A few months back I was tagged in comments on a Facebook post. Kylie Thomas, a Freshman studying Journalism at Point Park University, had to write a journalistic style paper and wanted to focus it on the music scene and what it meant to those in the industry. I offered to help and tagged her in a post on my personal page that received a mountain of comments. The music scene isn’t just a business to those of us involved in it, it goes so much deeper than that. There’s a story behind the music, the people, and the bonds created by being a part of something more than ourselves. It is my pleasure to publish the paper that Kylie turned in.
Look for more of her work as she has been accepted here at FAM as a new writer. <3
– Jana Lee Macheca
Big City, Big Heart, Big Music
Jana Macheca knows that the Pittsburgh local music scene is unlike many others.
“In the Pittsburgh music scene there aren’t exactly cliques, it’s more like having a ton of aunts and uncles who have provided you with so many cousins you call them by genre instead of last name,” said Macheca, who operates First Angel Media, a local music magazine. “Rock, metal, punk, blues, it doesn’t matter, all we really need is to reach out to each other and the connection is there.”
While people might be easily divided along political, social, or cultural lines, music can still bring people together, especially the live music scene, several musicians in Pittsburgh say. Pittsburgh has one of the most communal live music scenes, and it takes a mix of all different kinds of people from different genres of music and brings them all together to form one singular community.
The Pittsburgh music scene has been a staple of this great city for decades. It’s been a place where all types of people can come together to explore one common interest: music. It’s become a place for people to express themselves and go beyond just the music. These people have created strong bonds, gone through networking opportunities that have changed their lives, and have been a part of a music scene which has shaped their whole being for the better.
Animus singer Natasha Michelle says that her involvement with the music scene helped her regain “a sense of self and identity.”
“Being a front-woman for bands allowed me to express my creativity, relieve stress, have fun, and meet some amazing people. The scene gave me the chance to be myself outside of a wife and mother and it means so much to still be supported by it,” Michelle said.
It only costs about $10 to walk into a local show with three to four bands. It’s a small price to experience the hype of the music scene in which these people speak of. And live music delivers a far different experience compared to recorded music.
“Most people don’t appreciate live local music, and they would rather have DJs or KJs,” said Travis Sabolik, a musician from Pittsburgh now living in Arizona.
Sabolik was lead guitarist and singer in the Pittsburgh-area band, Deadman’s Hand. “The music scene offers basic morals and ways of life that everyone enjoys, such as dignity, respect, prosperity, creative expression and the ability to welcome others who are different than you with open arms,” he said.
This same attitude cuts across those of every genre and part of the local music scene in Pittsburgh. Tracy Randall, who books Tuesday Blues Day for Wolfie’s Pub, which features local blues musicians, agrees with the community and lessons that the music scene brings.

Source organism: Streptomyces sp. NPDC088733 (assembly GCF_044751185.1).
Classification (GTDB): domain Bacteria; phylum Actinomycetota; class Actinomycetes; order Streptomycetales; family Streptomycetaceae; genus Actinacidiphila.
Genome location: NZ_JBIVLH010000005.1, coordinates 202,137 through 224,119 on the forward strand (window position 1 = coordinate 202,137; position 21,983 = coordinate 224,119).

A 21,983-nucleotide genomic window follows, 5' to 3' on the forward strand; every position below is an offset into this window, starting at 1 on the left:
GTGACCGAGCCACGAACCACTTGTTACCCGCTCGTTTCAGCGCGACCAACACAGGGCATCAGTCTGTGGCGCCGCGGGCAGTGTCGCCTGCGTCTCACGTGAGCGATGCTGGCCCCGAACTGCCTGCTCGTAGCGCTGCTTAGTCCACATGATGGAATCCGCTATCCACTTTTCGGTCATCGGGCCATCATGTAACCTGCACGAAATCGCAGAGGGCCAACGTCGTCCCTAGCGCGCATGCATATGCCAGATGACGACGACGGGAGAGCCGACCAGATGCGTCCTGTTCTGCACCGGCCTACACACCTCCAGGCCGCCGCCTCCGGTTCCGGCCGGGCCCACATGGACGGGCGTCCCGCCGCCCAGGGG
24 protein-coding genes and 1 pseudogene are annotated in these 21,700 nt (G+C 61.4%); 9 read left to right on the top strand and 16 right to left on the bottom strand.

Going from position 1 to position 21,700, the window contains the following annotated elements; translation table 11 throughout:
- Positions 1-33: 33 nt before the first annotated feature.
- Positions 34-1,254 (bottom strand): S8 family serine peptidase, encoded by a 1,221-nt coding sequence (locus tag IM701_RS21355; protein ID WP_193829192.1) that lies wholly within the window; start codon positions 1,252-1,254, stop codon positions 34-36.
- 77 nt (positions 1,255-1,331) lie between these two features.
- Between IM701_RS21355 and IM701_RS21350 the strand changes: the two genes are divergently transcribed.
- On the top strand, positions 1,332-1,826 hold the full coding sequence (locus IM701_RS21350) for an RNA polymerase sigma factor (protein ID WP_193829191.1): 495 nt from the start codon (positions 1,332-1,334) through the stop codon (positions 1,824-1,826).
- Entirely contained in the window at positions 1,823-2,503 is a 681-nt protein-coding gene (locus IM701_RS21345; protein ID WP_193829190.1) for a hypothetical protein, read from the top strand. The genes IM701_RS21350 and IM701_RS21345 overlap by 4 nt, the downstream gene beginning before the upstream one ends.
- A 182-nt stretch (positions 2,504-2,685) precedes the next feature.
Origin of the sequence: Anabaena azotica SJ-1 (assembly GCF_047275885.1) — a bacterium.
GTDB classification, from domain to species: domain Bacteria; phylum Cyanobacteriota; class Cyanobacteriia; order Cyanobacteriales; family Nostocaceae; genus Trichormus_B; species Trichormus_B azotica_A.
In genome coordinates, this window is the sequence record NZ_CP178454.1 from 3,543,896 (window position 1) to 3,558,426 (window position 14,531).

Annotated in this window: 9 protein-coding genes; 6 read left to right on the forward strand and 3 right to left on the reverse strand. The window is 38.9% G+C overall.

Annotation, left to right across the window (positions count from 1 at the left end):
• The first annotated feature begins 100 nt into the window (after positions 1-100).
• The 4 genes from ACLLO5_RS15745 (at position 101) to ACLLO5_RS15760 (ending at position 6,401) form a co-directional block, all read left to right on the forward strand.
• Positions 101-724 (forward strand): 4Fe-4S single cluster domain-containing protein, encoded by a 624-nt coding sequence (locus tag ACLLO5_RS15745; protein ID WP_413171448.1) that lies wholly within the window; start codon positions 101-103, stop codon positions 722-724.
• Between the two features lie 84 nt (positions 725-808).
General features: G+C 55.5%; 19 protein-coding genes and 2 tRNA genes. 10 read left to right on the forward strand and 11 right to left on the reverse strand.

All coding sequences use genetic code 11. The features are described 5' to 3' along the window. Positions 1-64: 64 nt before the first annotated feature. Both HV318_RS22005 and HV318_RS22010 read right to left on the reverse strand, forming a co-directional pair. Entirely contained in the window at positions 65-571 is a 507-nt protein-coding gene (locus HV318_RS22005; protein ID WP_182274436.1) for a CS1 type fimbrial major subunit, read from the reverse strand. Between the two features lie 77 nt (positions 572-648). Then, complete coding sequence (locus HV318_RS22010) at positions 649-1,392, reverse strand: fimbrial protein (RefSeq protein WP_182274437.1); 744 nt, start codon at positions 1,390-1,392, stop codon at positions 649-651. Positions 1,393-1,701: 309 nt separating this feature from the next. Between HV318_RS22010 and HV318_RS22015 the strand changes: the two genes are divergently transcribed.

“Since my program is on a Tuesday, when most working musicians are not playing their own gigs, other bands’ members come to Wolfie’s to support their friends who may be playing,” Randall said.
Even during the weekly Tuesday Blues Day, there’s a natural energy behind it.
“It’s high-energy for being so early in the evening. There is a mixed crowd of Blues’ fans, business-people enjoying a happy hour after work, and even some students, but it’s all certainly a lively atmosphere,” Randall said.
Fans can find a space in the music scene no matter who they are. It doesn’t matter if a person is a listener/fan, a musician, a writer, a photographer, or just a bystander who happened to catch a band playing at the bar, everyone can find a place of belonging. This “something-for-everyone” environment also allows the scene to thrive.
Macheca touches on just how vibrant the local music scene is, which often, many don’t see. “The scene is huge, yet people see it as small. Individuals are coming up with so many cool ways to grow the scene and make their bands, media companies and more as professional as possible,” she said, “Yet because there isn’t a huge company behind it, no one seems to understand the magnitude of what has been done here.”
People often underestimate the Pittsburgh music scene in general because they don’t understand it or they’ve never taken the chance to experience it.
Music gives people a place in the world, a voice, an understanding, an outlet, and so much more. It doesn’t hurt to go out and experience the immersion of the bass thumping in your chest and melody winding through your ears.
“I firmly encourage everyone to take some time and go check out local shows. Go support those who have a dream to share their thoughts with the public. Music is a beautiful thing, and without the support of the local communities, that beauty exists only within us musicians and never has an opportunity to reach out and touch others much like ourselves,” Sabolik said.
*** I have previous knowledge of the local scene and I am very passionate about local music scenes. I also played in a local pop-punk band within my own local music scene and have photographed as well as had close relationships with local bands. – Kylie Thomas
Jana Lee Macheca (aka Lady Jaye) is the owner and editor of First Angel Media as well as professional photographer and writer. Having worked in national and local levels of music media her goal is to provide professional coverage for bands of all levels.